“You need administrative controls, you need management controls and you need technical controls.”
Staff should be clearly informed that breaching policy will result in censure, he says.
“A management control would be a repercussion for doing something that runs counter to company policy,” he said.
But what of the fact that, oftentimes, people simply do not want to go on training courses, or, if they do, they may not pay attention?
Stephen Burke, founder and chief executive of Cyber Risk Aware says that the approach to user training has hitherto been the problem.
“It has tended to be once a year, very long-winded, with people playing Candy Crush. The content and quality was [on the whole] poor. It was [both] too general and too boring. People would switch off after eight or nine minutes,” he said.
“The whole reason people would do it is to tick the box.”
For Burke, the answer is a complete re-think of how training is provided, with an emphasis on training that is simple, short and doesn’t come to be seen as a tedious distraction from work.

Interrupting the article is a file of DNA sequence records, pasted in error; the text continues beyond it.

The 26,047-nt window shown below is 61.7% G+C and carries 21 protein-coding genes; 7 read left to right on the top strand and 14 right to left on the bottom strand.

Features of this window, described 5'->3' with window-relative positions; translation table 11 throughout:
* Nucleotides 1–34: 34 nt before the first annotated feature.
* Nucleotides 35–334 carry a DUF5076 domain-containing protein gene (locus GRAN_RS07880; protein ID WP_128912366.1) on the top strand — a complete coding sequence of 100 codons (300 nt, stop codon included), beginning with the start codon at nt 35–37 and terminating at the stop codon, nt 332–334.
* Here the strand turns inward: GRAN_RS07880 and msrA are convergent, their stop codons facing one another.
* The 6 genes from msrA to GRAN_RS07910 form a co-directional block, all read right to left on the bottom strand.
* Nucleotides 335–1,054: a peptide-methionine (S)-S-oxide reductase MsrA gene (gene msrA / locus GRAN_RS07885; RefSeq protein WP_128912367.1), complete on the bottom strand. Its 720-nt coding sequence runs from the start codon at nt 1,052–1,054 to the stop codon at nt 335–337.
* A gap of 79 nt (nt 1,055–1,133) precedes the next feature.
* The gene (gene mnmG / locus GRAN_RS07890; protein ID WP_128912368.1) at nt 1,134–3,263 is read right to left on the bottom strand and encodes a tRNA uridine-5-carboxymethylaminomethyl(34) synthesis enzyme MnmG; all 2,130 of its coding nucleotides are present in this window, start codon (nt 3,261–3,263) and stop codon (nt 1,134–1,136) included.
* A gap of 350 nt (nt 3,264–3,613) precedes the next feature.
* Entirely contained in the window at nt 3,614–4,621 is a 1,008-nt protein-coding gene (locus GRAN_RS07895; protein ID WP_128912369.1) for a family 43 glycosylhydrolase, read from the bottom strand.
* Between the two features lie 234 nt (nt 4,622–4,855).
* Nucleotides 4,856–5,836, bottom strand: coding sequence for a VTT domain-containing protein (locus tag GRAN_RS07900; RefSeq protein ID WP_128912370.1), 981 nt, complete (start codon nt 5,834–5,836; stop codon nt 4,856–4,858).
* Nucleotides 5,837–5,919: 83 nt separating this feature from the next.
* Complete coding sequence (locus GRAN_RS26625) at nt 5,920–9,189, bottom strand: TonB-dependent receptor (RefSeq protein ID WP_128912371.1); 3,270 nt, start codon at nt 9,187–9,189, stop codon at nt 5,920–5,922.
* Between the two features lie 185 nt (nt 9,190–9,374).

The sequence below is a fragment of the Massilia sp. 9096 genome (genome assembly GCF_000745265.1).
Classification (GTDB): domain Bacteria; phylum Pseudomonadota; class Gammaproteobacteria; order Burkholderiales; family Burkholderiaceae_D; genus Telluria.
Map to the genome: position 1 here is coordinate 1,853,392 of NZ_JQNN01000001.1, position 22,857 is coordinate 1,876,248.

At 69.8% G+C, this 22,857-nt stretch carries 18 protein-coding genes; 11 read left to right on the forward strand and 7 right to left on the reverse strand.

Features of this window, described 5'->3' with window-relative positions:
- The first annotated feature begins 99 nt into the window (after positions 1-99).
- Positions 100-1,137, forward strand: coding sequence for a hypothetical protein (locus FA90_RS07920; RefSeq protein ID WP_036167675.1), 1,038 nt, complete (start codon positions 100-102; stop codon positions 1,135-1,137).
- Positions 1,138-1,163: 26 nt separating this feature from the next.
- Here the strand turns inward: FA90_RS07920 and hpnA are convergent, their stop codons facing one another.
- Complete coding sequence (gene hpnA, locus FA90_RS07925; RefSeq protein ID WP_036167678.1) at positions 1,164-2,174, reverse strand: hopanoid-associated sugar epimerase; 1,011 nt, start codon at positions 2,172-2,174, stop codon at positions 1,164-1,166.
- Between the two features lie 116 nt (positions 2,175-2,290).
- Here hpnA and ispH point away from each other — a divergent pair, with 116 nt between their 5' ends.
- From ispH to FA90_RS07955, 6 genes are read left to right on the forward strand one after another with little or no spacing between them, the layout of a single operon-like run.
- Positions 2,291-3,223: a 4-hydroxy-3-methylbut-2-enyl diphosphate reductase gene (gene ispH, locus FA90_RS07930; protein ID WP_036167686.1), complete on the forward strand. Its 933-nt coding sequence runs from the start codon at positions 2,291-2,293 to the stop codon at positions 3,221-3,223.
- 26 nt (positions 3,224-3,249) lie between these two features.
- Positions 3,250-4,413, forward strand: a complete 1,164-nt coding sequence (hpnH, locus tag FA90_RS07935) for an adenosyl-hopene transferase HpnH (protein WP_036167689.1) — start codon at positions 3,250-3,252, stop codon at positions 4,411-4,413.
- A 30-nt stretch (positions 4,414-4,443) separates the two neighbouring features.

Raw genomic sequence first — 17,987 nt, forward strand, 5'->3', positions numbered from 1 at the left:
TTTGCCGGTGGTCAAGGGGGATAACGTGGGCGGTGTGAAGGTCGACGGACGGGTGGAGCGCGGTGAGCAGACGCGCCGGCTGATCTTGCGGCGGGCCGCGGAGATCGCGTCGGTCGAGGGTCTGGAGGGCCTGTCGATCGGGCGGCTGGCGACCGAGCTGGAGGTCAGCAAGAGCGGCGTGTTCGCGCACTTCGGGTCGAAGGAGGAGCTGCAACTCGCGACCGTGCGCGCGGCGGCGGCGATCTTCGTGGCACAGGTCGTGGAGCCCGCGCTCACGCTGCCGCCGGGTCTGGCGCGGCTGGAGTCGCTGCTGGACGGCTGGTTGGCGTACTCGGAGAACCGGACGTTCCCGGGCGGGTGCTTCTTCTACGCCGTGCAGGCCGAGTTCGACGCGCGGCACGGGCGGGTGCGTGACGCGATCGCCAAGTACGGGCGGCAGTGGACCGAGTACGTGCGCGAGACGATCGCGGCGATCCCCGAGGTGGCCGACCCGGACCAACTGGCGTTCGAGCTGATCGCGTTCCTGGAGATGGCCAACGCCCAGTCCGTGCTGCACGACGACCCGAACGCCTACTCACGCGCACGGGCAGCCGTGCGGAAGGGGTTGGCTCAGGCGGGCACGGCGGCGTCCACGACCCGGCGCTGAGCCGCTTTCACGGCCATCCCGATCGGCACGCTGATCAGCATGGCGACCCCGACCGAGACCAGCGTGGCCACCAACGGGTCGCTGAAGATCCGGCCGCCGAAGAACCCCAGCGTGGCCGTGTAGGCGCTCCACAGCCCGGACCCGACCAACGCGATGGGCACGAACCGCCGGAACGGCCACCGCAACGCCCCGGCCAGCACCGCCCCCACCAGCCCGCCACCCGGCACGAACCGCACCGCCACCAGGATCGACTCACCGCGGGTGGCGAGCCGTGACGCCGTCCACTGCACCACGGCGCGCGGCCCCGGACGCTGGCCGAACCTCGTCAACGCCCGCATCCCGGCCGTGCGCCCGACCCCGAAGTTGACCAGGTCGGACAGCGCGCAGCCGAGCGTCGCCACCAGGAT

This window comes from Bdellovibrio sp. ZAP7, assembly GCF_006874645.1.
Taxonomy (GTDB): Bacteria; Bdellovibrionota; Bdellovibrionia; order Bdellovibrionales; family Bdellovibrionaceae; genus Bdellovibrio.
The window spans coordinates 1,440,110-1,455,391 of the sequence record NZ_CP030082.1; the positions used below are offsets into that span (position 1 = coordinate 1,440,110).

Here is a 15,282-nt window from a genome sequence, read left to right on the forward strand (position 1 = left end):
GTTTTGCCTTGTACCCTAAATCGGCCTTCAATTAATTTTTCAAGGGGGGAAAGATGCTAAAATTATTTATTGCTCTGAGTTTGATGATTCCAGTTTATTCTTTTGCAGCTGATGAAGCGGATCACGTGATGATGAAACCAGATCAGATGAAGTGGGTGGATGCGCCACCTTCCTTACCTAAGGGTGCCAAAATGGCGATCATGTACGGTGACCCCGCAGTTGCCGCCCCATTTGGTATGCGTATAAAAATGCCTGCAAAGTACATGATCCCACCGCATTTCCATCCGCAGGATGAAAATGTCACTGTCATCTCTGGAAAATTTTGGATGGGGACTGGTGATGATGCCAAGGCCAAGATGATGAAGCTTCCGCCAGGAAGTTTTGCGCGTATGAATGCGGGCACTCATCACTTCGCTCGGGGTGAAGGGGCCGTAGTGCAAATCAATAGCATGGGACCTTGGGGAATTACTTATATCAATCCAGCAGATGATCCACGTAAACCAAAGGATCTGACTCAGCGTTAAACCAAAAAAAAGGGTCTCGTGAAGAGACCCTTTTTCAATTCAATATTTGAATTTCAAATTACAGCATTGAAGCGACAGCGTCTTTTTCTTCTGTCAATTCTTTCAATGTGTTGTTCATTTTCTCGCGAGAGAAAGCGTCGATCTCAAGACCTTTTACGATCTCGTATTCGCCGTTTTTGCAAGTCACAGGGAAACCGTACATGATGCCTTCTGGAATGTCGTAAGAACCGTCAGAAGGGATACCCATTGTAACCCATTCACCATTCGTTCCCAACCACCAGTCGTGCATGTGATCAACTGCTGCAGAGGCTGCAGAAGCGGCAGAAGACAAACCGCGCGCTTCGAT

“The whole company has been developed around ‘how can we do small and often’, and do it in ways that people can use in their personal lives,” he said.
“Our security videos never last more than a minute and our courses never last more than eight [minutes], you can deliver a course over twelve to 24 months, delivering a topic over three or four sessions.”
The goal is, he says, to re-insert human intelligence into IT processes.
“I’m sick of people talking about artificial intelligence and machine learning, and all the jazzy new technologies out there. It’s all tech-tech-tech… We are people and we are interacting with complex networks: they’re neural things, they’re living and breathing, and computers, too, are doing their own things. Humans are involved, and this leads to human error,” he said.